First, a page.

Just how do you rehabilitate a society where two thirds of the adult males have been jailed for sexual offences? Where more than half the population are dependant pensioners, and where, within the next seven years, that ratio will rise to two thirds? Who will keep the society functioning whilst those males are jailed? Who will ensure the safety of the children when those males eventually serve their sentence and are released into the population?
These are questions that our island will have to answer eventually, if we are to continue to actively pursue a policy of jailing every man alleged to have had sexual contact with a person below the age of 16 during the 60s and 70s. Chris Grayling revealed that we currently have 11,000 sex offenders behind bars and eight of our prisons are reserved for sex offenders. This British Isle has a higher percentage of their citizens in jail than any other West European nation, and a rapidly ageing population, so the question is not idly posed.
Nine thousands miles away from the hub of Operation Yewtree lies a two mile by one mile outcrop of volcanic rock that has been forced to address these issues. I have written of Pitcairn Island before – I visited there as a child and retain an interest.
Walter Brodie wrote of the island:
“There is neither wealth nor want, a primitive simplicity of life and manner, perfect equality in rank and station, and perfect content”.
It has been a British colony, bound by British laws since 1838, populated by the descendants of ‘The Bounty’ in 1790 – though Britain had taken so little interest in the 56 inhabitants, each belonging to one of four families, that amongst other omissions, nobody had thought to tell the islanders that the ‘age of consent’ in Britain had been raised from 12 to 16 in 1885. Some 95 years after the original inhabitants had last set foot in England.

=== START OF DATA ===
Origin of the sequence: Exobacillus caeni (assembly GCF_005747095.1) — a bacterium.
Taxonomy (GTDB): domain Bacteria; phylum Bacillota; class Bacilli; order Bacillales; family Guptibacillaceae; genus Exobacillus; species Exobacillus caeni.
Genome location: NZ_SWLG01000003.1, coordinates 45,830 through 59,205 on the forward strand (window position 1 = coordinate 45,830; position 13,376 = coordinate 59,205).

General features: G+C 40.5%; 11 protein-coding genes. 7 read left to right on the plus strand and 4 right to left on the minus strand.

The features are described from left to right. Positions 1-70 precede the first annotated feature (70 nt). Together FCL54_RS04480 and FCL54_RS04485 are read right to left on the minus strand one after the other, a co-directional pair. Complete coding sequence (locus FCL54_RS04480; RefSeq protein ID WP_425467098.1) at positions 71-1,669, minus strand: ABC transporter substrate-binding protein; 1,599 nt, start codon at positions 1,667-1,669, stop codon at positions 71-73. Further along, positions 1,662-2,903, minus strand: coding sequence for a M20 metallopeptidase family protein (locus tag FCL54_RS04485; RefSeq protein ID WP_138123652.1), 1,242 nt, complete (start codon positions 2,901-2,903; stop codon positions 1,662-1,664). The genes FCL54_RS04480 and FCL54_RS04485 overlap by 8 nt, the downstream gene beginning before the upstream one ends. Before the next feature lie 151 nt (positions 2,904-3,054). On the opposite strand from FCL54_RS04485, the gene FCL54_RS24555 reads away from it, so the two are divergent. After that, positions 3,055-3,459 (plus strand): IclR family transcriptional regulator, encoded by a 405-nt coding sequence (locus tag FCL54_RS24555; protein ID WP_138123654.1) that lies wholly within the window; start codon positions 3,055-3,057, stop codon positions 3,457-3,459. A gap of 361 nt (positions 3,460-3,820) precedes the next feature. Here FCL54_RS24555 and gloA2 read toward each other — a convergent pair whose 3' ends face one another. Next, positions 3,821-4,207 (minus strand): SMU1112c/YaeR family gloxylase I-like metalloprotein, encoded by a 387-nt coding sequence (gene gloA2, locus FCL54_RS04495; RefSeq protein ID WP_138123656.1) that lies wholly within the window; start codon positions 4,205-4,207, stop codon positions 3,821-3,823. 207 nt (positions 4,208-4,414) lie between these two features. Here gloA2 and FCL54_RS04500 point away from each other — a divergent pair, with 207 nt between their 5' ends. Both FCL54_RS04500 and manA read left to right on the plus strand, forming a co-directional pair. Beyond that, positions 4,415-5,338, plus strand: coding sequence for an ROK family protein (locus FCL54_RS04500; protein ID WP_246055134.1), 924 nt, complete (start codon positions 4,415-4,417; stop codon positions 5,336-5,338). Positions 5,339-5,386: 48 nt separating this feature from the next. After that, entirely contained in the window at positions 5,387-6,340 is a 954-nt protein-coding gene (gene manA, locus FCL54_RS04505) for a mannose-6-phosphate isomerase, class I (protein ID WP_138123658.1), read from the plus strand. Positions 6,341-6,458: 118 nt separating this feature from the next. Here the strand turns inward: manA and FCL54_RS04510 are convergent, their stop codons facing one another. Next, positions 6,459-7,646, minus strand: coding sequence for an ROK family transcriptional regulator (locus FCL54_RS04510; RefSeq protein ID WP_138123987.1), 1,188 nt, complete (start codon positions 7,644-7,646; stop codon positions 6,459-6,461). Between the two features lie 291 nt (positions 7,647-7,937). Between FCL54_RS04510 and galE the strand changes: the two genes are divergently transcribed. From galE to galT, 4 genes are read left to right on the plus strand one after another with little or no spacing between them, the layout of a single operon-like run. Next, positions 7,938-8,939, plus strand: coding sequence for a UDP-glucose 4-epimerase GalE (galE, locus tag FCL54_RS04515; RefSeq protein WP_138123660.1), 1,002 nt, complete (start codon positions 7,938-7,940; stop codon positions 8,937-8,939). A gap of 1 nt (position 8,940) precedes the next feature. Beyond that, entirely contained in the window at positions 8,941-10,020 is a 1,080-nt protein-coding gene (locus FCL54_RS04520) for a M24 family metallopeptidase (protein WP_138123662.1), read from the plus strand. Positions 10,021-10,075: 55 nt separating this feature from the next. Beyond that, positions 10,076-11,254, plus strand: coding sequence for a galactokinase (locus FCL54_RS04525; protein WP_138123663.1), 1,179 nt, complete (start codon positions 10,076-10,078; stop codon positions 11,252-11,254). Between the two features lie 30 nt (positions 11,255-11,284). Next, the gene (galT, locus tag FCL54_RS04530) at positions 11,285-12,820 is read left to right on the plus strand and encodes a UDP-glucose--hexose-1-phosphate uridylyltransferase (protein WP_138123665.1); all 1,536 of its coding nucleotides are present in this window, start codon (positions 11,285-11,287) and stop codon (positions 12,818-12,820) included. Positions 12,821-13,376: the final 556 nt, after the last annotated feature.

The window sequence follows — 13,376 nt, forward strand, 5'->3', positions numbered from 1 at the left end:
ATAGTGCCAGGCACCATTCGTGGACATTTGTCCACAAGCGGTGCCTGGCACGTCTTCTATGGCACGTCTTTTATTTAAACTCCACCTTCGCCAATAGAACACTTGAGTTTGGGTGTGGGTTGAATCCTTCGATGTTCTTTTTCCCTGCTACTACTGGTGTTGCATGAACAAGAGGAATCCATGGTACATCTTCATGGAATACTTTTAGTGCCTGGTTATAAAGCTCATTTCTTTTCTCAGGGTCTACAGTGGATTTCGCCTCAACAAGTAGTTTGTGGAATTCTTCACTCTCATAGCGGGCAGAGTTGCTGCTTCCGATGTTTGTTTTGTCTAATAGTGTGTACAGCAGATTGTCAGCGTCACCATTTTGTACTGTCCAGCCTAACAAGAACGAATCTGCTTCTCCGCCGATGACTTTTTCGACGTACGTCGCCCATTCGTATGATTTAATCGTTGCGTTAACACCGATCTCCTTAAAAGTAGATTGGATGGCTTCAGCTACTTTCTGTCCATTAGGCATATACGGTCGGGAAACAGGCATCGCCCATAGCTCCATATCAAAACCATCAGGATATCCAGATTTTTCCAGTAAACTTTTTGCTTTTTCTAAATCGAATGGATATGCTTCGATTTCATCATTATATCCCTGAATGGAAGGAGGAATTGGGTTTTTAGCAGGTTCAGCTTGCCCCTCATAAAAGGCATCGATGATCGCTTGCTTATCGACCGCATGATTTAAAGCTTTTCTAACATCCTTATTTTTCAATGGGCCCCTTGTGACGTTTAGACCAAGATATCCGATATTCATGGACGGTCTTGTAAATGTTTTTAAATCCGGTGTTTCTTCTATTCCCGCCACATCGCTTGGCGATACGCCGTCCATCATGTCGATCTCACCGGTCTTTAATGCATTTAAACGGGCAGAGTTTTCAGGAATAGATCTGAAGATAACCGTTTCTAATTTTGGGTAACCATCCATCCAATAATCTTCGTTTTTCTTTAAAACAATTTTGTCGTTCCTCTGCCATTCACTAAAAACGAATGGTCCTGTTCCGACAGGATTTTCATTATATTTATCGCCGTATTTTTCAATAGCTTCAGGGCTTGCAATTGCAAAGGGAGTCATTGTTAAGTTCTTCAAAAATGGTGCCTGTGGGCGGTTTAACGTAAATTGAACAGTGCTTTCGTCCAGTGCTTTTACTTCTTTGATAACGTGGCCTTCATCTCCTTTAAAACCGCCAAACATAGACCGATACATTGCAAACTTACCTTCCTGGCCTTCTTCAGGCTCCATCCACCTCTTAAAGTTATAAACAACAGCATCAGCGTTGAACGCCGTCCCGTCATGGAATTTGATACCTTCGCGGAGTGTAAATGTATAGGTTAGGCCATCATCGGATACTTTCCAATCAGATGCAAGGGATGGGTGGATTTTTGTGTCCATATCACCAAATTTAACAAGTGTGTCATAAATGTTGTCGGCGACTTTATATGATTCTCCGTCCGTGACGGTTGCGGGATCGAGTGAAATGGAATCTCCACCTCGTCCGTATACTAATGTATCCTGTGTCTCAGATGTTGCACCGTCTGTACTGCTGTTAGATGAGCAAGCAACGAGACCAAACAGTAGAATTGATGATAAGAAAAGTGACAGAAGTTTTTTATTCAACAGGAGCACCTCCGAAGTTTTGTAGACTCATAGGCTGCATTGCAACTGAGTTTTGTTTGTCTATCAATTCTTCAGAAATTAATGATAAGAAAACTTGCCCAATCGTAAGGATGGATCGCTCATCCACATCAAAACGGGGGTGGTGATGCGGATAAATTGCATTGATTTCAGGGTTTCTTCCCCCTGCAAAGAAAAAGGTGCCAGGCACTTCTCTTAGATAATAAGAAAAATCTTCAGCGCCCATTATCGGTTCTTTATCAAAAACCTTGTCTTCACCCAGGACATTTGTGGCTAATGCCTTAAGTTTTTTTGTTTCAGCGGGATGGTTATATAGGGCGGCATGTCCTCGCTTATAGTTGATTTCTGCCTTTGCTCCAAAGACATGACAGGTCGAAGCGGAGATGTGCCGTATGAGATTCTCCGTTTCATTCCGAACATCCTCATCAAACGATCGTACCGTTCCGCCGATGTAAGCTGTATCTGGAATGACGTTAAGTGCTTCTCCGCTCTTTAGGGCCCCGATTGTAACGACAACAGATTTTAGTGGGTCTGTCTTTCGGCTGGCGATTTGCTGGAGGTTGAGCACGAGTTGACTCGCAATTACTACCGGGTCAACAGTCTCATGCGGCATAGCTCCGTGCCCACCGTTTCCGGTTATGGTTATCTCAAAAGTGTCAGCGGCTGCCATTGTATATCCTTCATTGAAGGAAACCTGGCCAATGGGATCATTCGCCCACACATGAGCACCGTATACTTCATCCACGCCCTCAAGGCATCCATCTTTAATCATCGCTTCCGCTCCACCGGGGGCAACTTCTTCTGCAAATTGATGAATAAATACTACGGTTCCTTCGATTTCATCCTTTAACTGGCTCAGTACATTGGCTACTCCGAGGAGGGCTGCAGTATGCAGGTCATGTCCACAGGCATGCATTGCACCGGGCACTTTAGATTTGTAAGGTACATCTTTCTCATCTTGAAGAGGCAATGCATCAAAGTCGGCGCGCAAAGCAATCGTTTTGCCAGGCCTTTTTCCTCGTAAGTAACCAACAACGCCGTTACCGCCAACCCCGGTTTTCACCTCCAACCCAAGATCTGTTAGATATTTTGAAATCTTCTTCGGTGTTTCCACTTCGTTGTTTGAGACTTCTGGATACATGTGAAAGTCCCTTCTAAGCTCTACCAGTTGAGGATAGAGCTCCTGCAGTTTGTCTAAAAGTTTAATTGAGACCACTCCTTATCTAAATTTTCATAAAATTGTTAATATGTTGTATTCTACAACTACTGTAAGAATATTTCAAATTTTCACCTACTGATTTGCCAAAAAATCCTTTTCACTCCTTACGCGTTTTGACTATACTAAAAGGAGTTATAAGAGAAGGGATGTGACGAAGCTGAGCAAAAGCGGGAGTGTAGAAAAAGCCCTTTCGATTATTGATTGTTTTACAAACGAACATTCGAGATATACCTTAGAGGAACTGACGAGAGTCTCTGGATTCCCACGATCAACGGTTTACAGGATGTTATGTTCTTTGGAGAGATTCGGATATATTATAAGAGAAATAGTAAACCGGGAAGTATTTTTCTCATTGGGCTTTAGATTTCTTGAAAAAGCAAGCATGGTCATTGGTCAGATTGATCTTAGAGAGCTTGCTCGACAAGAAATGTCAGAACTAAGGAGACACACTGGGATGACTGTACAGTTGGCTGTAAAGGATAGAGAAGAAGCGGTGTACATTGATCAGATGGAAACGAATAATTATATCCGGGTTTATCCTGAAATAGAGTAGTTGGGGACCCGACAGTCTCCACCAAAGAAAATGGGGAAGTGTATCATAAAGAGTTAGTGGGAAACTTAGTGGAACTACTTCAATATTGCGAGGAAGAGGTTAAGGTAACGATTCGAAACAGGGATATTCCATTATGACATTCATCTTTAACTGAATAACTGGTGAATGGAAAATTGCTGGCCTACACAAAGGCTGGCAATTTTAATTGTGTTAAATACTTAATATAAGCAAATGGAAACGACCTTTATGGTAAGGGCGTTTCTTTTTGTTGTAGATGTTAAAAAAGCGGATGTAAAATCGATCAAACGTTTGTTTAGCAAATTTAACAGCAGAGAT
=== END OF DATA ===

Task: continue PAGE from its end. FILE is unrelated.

Thus began the saga of a young English policewoman, Gail Cox, being sent to this virtually inaccessible lump of rock (the quickest journey is by sea from New Zealand 5,000 miles away, and then by long boat through the turbulent surf – and Gail started from Maidstone in Kent!) to carry out Operation Unique.
Gail’s £30,000 a year posting came about as a result of an incident in 1996 when the 11 year old daughter of an Australian, temporarily staying on the island, said that she had been raped. Two officers with Kent county constabulary, Detective Superintendent Dennis McGookin and his colleague Detective Sergeant Peter George were sent to investigate. They found that there was no case to answer, and returned home – but with tales of many other ‘crimes’ occurring on the island. Unlicensed firearms, and alcohol offences…
“There are more guns on that island than anyone needs. The islanders need to get their act together, or someone is going to be killed.”
Nobody had been of course, unless you count the 13, all occurring in the first three years of the islands life 1790 – 1793! The magistrates court had not sat for 20 years and a three-cell jail, built for the island’s bicentenary in 1990, had never been used for prisoners, although it had proved useful for storing lifejackets. The role of island ‘policeman’ was a revolving one of community service, to ensure that sometimes, should you report the theft of your prize banana plant, it wasn’t, of necessity, to the uncle, brother, father or husband of the thief. Remember – just four families.
There was no airstrip, no hotel, no telephone, no TV.
Just Gail Cox, and a mission to end crime on Pitcairn…in a language she didn’t speak. Pitkern, a form of pidgin, enjoys its own unique vocabulary. A gun is still a ‘musket’ and a banana is a ‘plan’ (possibly derived from ‘plantain’); ‘I ca wha’ means ‘I don’t know’. ‘Uwas’ is ours.
The islanders, all Seventh Day Adventists, are a tight-knit community, suspicious of outsiders. Gail appears to have employed an interesting interview technique:
The British police officer who unearthed the initial allegations of child sex abuse on Pitcairn tried to obtain information from an islander by getting him drunk, Supreme Court judges in Auckland heard yesterday.
Constable Gail Cox of Kent Police, who was sent to the British overseas territory twice in the late 1990s to train locals in community policing, admitted that the episode involving Dennis Christian was “an unorthodox approach to policing” and “totally unethical”.